LPRC joins the Baseload Capital Online Seminar #3: Geothermal and Risks (part 2)

Drilling risks

The key to the economies of scale in geothermal is to reduce uncertainty whilst drilling linked to poorly known geology. On average, 66% of deep geothermal drillings are successful. This low rate can be explained by the uncertainty of geothermal drilling. A profitable geothermal field, on paper, may not translate to real profitable margins. There is a risk that the well fails on the first heat up or that there is a delayed failure due to the formation environment like the presence of corrosive fluids. When a failure occurs, the loss of production and cost of repair can be quite significant compared with the cost of completing the well. Current technologies offer two solutions to drilling risks:  horizontal wells and drilling deeper:

  1. Horizontal wells do not rely on a limited amount of energy stored within the direct vicinity of a vertical well. A horizontal well can be drilled for thousands of meters in the ideal reservoir alleviating the risk of a colder spot and thus reducing the risks of an unproductive well.
  2. The other solution is to drill deeper in basement rock. This method aims at using hot dry rock at depth to produce heat. At high depth (more than 5000m), the rock layers become more consistent thus creating more certainty whilst drilling. In addition, deeper wells tap into warmer rocks thus producing high temperature for a more profitable process.

NIMBY (not in my backyard): stories from the field

Even if economically sound, a geothermal project can be cancelled if local communities oppose it. In Taiwan, Baseload Capital faced a challenge: Initially favorable to geothermal energy, local turned against the project when they witness the noise, dust and smell caused by the drillings. The problem lied in miscommunication between the company in the communities. Communities had a lack of knowledge vis-à-vis geothermal power, in addition they were afraid that the power plant would bring harm such as water depletion and pollution. Given the relative remoteness of the local communities, there was also a distrust of a company they had never seen before.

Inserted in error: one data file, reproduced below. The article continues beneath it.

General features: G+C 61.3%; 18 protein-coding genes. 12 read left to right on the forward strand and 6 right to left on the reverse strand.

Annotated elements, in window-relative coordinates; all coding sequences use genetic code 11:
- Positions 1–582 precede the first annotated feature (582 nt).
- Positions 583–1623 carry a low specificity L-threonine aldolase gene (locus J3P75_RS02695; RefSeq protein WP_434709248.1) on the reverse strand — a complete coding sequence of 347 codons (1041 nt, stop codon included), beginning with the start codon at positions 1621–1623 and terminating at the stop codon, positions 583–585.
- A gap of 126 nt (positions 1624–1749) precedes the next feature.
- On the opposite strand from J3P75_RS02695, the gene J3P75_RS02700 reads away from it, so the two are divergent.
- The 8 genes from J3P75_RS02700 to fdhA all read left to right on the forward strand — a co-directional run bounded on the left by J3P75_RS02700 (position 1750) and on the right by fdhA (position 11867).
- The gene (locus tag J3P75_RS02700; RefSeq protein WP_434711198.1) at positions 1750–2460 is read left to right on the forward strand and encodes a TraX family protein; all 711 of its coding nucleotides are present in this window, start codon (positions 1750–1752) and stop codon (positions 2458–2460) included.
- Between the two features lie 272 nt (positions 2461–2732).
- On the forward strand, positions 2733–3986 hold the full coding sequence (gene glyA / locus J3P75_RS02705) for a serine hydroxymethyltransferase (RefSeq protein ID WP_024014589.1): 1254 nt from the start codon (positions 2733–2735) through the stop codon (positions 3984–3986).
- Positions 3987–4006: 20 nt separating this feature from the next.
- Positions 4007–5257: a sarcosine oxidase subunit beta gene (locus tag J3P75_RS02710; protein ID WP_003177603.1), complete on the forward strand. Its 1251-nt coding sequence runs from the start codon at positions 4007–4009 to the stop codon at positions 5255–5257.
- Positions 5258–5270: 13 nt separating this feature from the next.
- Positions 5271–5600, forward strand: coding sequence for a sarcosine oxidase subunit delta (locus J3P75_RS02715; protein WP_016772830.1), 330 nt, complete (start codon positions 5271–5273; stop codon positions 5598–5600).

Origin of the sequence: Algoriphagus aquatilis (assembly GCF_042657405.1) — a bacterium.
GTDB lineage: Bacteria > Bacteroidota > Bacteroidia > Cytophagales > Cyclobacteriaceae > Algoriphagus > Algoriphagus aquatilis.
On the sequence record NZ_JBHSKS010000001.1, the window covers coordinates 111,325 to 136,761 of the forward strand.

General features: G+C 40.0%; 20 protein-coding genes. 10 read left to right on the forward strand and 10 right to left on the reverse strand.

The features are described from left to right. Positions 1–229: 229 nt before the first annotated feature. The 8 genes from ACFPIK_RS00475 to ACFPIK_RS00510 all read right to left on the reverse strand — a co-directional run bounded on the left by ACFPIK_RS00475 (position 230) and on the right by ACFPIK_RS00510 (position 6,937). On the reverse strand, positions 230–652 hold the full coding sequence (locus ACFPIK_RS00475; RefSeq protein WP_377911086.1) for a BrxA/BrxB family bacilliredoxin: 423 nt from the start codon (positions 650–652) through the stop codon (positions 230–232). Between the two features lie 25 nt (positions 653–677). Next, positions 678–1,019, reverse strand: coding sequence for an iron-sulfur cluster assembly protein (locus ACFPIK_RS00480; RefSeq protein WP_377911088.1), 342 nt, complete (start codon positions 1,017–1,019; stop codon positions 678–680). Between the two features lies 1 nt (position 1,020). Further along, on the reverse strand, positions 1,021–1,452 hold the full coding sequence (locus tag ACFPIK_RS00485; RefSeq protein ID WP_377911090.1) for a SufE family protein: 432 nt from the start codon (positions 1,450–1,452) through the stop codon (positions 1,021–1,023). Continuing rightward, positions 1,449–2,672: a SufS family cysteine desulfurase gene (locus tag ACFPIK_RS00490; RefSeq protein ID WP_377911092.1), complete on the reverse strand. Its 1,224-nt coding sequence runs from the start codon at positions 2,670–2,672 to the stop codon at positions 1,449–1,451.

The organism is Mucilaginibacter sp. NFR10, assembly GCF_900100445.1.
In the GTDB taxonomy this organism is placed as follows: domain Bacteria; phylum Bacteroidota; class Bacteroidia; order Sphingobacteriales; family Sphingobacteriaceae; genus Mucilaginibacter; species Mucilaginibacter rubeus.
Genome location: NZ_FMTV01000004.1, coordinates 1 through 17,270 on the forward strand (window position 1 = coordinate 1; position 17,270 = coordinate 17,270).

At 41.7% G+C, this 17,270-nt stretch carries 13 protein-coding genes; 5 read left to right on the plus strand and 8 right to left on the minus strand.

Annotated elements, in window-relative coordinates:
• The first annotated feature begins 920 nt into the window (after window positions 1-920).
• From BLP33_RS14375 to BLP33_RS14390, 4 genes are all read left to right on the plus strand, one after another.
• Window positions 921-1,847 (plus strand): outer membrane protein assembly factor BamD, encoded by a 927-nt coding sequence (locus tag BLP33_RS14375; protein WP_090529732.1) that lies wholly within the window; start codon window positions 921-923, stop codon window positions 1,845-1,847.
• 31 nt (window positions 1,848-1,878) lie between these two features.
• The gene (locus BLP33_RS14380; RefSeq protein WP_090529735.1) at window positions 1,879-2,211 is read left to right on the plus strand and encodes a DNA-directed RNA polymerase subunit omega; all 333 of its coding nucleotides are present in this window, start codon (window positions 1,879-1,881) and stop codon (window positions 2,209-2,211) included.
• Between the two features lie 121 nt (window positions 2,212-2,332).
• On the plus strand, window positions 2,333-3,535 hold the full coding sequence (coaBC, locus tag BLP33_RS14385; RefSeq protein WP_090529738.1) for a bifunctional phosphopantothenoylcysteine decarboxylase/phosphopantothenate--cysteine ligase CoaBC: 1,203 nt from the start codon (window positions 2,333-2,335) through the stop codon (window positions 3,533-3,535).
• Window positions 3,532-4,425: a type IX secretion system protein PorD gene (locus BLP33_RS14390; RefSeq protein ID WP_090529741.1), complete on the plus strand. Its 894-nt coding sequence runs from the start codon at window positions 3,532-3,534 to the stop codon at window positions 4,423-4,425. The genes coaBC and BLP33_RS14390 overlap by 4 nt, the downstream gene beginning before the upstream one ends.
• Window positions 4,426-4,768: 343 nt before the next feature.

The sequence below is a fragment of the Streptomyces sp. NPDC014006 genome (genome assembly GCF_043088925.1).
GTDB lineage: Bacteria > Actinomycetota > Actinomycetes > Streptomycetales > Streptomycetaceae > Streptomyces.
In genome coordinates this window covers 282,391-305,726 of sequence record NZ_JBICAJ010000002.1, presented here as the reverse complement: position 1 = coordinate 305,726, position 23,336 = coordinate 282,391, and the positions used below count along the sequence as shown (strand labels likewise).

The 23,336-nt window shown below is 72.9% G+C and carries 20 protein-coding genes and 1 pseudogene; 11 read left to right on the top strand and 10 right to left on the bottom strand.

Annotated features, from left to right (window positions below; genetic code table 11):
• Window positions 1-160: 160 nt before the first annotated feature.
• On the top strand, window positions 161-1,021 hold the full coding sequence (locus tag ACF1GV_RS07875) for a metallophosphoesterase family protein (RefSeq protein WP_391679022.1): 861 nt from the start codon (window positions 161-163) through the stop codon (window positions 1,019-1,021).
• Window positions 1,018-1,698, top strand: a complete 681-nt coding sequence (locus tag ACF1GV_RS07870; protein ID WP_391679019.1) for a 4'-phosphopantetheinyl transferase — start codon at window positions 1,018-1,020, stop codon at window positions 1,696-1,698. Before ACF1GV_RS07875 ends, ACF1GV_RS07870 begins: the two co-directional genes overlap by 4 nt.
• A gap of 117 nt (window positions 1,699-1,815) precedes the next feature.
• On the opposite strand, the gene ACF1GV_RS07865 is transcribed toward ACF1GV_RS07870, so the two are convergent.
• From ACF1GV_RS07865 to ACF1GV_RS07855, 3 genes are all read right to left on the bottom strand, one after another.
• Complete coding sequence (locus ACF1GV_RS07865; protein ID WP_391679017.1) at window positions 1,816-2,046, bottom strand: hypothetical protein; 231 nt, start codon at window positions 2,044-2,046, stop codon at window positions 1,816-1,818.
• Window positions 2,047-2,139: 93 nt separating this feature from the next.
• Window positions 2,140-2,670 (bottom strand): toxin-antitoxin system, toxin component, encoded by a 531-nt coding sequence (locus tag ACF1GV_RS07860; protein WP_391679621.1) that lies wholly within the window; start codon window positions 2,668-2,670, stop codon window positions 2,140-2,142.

Although these problematics can seem futile to people with deep understanding in geothermal, it is necessary to take a step back and listen to these divergent opinions. Without this, a project can very quickly create massive backlash and even be cancelled. Based on this, a geothermal project shall generally follow the following steps when dealing with local communities:

  1. Become trustworthy: Outline clearly the how the project will work at meetings with locals. Never take anything for granted and act on your promises.
  2. Be respectful of local communities by being present when they have questions, arranged face-to-face meetings, listen to their concerns, learn about the local cultures and respect local habits.
  3. Be transparent. Being transparent is vital to earn trust. This can be performed by hosting local hearing to understand complains and misconceptions. These meetings should always be about dialogue and never be one-sided. It is also important to show progress and discuss future plans.
  4. Get involved in the local community be celebrating events with them. Geothermal should have a strong community focus in its operation (using hot water for local businesses and ensuring that the plant will create jobs locally. Any geothermal project shall participate to the local economy and be an active member of the society.